Foreign trips can help America’s leaders, or cause domestic criticism. President Joe Biden’s recent European travels received reasonably good marks, with Americans narrowly supportive of his handling of the trip itself and his handling of foreign policy in general. But in the latest Economist/YouGov poll, Vice President Kamala Harris’s previous travels to Central America were less well reviewed.
Half of Americans (52%) are critical of Harris not visiting the U.S.-Mexico border as part of her original trip that focused on immigration, according to the June 20 – 22 poll. On Wednesday, the White House announced that Harris would travel to the border on Friday.
One-third of Democrats (34%) believe she should have visited the border on her earlier trip, something that 60% of Independents and three-quarters of Republicans (78%) agree with. Most white Americans (58%) think she should have made the trip, compared to two in five Hispanic Americans (40%) and one-quarter of Black Americans (26%).
More Americans disapprove (36%) than approve (31%) of how the Vice President handled her visit with the leaders of Mexico and Guatemala, though the gap is small.
The President is better viewed in this regard. Americans give President Biden narrowly positive opinions (43% approve, 38% disapprove) of his trip to meet with the leaders of NATO and the G-7 countries and to hold a summit with Russian President Vladimir Putin.
The major difference in the public’s view of the two leaders on these questions is because of Democrats’ responses (and to a lesser extent, Independents’ answers). Democrats are 17 points more likely to approve of how President Biden managed his trip (78%) than to approve of how the Vice President handled hers (61%). The gap among Independents is 16 points (37% approval for Biden, 21% approval for Harris). Republican approval for both President Biden’s (14%) and Vice President Harris’s (11%) performance abroad just barely reaches double digits.
Democrats are less sure the Vice President has mastered foreign policy, compared to President Biden. Though nearly three in four Democrats (72%) believe Harris understands foreign policy at least “fairly well,” just one-third (32%) think she understands it “very well.” Nearly twice as many Democrats (61%) say President Biden understands foreign policy very well.
One difficulty Harris faced in her trip was that she was dealing with an issue that has become partisan and emotional: the state of the southern border. In the previous Administration, tough policies on immigration formed an important part of Republican goals, and immigration often ranked a very close second among Republicans as their most important issue.
Today, immigration is viewed by just 7% of the public as the country’s most important issue, behind health care, the economy and jobs, climate change and the environment, national security, and taxes and spending. Republicans are nearly twice as likely (13%) as Americans overall to name immigration as their most important issue, though for them the economy and jobs (17%) as well as taxes and spending (17%) are at the top of their list, followed by national security (14%).
Three in five overall view the situation at the U.S.-Mexico border as a “crisis,” with even more Republicans (80%) agreeing. For Republicans, it is a crisis of illegal immigration (53%); Democrats (half of whom agree there is a crisis), tend to categorize it as a humanitarian crisis (37%) rather than an illegal immigration crisis (29%).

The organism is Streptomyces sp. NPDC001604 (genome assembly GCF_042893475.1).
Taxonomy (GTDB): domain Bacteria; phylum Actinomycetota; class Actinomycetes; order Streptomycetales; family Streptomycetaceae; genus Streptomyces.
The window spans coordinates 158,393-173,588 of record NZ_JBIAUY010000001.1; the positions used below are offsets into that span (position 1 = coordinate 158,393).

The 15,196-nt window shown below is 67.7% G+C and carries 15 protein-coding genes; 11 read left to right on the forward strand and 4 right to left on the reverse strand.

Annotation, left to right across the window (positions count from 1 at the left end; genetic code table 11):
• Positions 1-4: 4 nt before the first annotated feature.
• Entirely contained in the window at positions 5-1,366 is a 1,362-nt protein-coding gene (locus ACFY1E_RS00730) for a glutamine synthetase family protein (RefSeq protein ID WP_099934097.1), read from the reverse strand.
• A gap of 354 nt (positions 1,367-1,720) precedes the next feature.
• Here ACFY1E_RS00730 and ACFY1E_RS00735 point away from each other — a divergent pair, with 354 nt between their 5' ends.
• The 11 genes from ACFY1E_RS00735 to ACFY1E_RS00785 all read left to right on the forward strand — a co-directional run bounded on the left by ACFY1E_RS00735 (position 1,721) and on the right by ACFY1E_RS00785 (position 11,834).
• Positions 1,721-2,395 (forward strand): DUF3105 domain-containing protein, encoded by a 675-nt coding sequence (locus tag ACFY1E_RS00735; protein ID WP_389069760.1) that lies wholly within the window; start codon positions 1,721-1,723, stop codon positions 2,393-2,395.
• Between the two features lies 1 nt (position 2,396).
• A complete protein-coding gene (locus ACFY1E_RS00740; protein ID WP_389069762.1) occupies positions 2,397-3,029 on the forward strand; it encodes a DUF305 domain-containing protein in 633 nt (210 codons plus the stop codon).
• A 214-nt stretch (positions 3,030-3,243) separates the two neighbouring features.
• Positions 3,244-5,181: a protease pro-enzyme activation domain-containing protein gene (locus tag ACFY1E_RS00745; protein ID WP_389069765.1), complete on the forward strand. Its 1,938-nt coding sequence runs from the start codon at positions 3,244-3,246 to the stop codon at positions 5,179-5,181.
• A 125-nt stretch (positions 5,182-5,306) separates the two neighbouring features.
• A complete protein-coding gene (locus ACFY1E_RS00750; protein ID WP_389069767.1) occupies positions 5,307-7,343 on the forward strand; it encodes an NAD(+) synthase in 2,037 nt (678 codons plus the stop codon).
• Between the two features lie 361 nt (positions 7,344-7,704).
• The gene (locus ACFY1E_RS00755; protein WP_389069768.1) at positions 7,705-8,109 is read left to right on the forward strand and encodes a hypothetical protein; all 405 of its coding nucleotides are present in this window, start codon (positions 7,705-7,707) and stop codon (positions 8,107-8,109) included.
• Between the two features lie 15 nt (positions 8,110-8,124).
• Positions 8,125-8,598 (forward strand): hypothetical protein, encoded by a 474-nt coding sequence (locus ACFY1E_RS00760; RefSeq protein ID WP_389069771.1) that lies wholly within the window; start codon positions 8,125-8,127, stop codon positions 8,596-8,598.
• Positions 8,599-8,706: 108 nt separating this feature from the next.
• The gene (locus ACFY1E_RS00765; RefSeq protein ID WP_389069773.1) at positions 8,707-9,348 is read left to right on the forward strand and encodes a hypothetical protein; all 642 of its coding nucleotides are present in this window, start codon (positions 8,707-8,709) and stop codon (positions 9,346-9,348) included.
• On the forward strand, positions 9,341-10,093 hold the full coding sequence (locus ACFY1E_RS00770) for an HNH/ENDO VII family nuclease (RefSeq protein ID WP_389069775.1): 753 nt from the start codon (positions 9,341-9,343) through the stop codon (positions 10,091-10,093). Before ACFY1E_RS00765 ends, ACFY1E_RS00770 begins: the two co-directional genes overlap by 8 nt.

When it comes to looking at immigration, Republicans agree that the U.S. is a “nation of immigrants,” though to many of them that is not necessarily a good thing. One-third of Republicans think immigration makes the U.S. worse off.
Four in five Democrats (80%) consider the United States to be a nation of immigrants. Democrats also overwhelmingly believe immigration makes America better (60%) not worse (11%). Americans over 65 are especially likely to believe the idea that America is made up of immigrants (82%) compared to just over half (54%) of those under 30 years old.
The President’s journey may have given a small boost to his approval rating. Last week, as inflation fears grew, his approval ratings shrunk somewhat. This week approval outscores disapproval by ten points, (50% to 40%), and the margin of approval versus disapproval doubled.
When it comes to Biden’s handling of foreign policy, 45% approve and 40% disapprove. And even on the economy, Biden’s approval rating rose four points (45% to 49%). Half (49%) now say they approve of how the President is handling jobs and the economy, while 40% do not.
Vice President Harris also saw an increase in her favorable rating, which rose four points (42% to 46%), while her unfavorable rating declined by two points (46% to 44%), despite the criticism of her trip.
See the toplines and crosstabs from this Economist/YouGov poll
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Methodology: The Economist survey was conducted by YouGov using a nationally representative sample of 1,500 US Adult Citizens interviewed online between June 20 - 22, 2021. This sample was weighted according to gender, age, race, and education based on the American Community Survey, conducted by the US Bureau of the Census, as well as 2016 Presidential vote, registration status, geographic region, and news interest. Respondents were selected from YouGov’s opt-in panel to be representative of all US citizens. The margin of error is approximately 3.0% for the overall sample.